In Chapter 13 bankruptcy, liens such as mortgages, security interests and even voluntary liens can be stripped or reduced to the actual fair market value of the collateral. This is often called lien stripping, lien avoidance, and cram downs.
Home Mortgage Liens
In today's economy many people have multiple mortgages on their property. Those mortgages were lended when property values were high. The downturn in the economy has caused home prices to plummet leaving some home owners owing substantially more on their home than it is worth.
A home mortgage lien can be stripped in Chapter 13. The second or third mortgage must be wholly unsecured. Which means the home must be worth less than what is owed on the first mortgage. To obtain the most accurate value of your home we recommend getting a Comparative Market Analysis (CMA). Any realtor will be able to complete this and it should be done free of charge. They will look at comparable homes in your area and base the value on recent sales.
To successfully strip the lien a Chapter 13 must be filed. The attorney will then file a Motion to Avoid the Lien of the mortgage company. Once the court enters the order avoiding the lien the Debtor needs to record the order at their local recorders office. The Chapter 13 must also be successfully completed. If the case is dismissed without a discharge the lien will re-attach to the property.
The most common form of lien stripping involves personal vehicles. For instance, if the vehicle is worth $6,000 and the consumer owes $8,000 to the secured creditor the consumer can pay $6,000 plus interest in a Chapter 13. Two thousand dollars is then stripped off the collateral (car). This is commonly referred to as "cramming down" the loan. The Chapter 13 plan must provide for the secured portion of the debt to be paid in full over the life of the plan. The interest paid is generally lowered as well to approximately 4.25%. The $2,000 that is now unsecured can be paid less than 10% along with other unsecured claims.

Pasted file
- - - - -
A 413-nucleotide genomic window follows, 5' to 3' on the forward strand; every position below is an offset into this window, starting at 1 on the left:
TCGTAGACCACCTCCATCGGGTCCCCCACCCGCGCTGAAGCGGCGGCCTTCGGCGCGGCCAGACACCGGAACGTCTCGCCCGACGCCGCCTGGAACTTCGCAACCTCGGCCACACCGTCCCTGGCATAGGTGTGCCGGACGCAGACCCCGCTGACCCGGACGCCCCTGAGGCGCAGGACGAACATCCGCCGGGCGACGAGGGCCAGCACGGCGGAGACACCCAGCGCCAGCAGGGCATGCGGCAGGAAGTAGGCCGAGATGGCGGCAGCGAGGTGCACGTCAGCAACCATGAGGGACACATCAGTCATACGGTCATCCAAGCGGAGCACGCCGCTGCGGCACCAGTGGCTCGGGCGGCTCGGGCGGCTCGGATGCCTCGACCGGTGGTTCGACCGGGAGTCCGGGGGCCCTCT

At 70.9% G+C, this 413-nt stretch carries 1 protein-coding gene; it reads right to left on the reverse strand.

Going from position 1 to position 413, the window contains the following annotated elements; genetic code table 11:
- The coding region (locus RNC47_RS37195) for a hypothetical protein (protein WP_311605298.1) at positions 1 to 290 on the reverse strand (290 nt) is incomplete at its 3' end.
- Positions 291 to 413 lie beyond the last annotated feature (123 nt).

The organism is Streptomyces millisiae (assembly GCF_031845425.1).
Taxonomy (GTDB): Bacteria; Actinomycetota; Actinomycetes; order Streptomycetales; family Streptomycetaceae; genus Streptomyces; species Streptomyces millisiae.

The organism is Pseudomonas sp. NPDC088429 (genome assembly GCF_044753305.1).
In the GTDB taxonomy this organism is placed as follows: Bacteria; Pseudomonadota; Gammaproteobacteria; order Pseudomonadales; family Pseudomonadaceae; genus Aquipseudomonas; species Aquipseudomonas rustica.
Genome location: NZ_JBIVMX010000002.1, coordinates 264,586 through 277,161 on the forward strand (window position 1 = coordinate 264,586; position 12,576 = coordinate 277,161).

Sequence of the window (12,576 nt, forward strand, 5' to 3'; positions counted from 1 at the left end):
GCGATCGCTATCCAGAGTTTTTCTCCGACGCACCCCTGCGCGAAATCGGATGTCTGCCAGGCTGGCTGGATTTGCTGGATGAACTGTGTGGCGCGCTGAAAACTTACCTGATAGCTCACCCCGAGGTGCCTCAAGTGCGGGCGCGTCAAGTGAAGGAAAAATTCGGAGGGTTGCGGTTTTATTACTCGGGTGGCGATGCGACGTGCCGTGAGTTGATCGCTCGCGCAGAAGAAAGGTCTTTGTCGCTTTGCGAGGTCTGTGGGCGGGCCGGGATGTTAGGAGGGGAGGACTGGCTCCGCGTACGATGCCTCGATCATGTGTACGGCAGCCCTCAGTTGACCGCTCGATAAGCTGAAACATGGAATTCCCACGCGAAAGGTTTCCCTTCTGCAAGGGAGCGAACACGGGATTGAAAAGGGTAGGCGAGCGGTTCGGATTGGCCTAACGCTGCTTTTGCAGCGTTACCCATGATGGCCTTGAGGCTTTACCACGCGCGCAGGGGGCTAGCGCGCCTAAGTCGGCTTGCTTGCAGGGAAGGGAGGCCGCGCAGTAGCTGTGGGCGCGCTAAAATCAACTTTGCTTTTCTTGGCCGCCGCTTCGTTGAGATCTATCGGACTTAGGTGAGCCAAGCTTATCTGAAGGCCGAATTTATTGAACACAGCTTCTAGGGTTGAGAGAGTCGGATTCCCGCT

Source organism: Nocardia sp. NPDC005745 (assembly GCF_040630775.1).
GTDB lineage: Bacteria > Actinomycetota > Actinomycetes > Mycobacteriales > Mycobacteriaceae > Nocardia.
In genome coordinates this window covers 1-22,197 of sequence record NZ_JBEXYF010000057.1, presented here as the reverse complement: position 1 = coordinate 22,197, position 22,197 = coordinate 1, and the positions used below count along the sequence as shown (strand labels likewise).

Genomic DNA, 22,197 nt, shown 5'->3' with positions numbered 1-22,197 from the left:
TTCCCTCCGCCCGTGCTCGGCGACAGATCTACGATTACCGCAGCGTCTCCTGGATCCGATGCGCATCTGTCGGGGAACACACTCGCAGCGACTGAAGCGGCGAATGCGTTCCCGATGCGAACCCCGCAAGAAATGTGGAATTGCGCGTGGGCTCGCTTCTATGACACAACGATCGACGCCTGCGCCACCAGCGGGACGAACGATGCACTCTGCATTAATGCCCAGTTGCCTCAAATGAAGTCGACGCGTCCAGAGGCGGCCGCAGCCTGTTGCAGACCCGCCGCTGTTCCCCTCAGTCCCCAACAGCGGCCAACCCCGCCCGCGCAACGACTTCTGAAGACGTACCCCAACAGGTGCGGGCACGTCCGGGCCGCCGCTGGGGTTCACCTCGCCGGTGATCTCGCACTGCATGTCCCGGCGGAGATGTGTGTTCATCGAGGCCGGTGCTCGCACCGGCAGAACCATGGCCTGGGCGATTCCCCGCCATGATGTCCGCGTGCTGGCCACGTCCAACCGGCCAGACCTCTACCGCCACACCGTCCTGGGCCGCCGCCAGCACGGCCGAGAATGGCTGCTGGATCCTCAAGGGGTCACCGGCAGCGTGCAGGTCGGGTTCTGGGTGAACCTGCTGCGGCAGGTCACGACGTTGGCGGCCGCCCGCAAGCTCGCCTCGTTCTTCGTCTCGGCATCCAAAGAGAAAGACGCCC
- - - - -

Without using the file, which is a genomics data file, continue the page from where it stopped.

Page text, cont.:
According to §506 of the bankruptcy code, vehicles purchased within 910 days of filing are not eligible to be crammed down. This rule, unfortunately, eliminates many consumers. However, if the vehicle was purchases more than 910 days (2.5 years) ago the vehicle will be eligible for lien stripping in a Chapter 13. It may also be advantageous for some consumers to wait until the 910 have passed to file bankruptcy if they are significantly upside down on a vehicle they wish to keep.
If you have questions regarding bankruptcy in Indiana please contact Jackson & Oglesby Law at (877) 489-0908 or visit us at www.IndyBankruptcyLaw.com. Jackson & Oglesby Law can assist you with all aspects of your bankruptcy case. If you have questions regarding Chapter 7 bankruptcy, Chapter 13 bankruptcy, stopping foreclosure or wage garnishment, avoiding liens, stopping law suits, ending creditor harassment, discharging debt, etc. we can help! Please call us today for your free consultation to determine which bankruptcy may be right for you.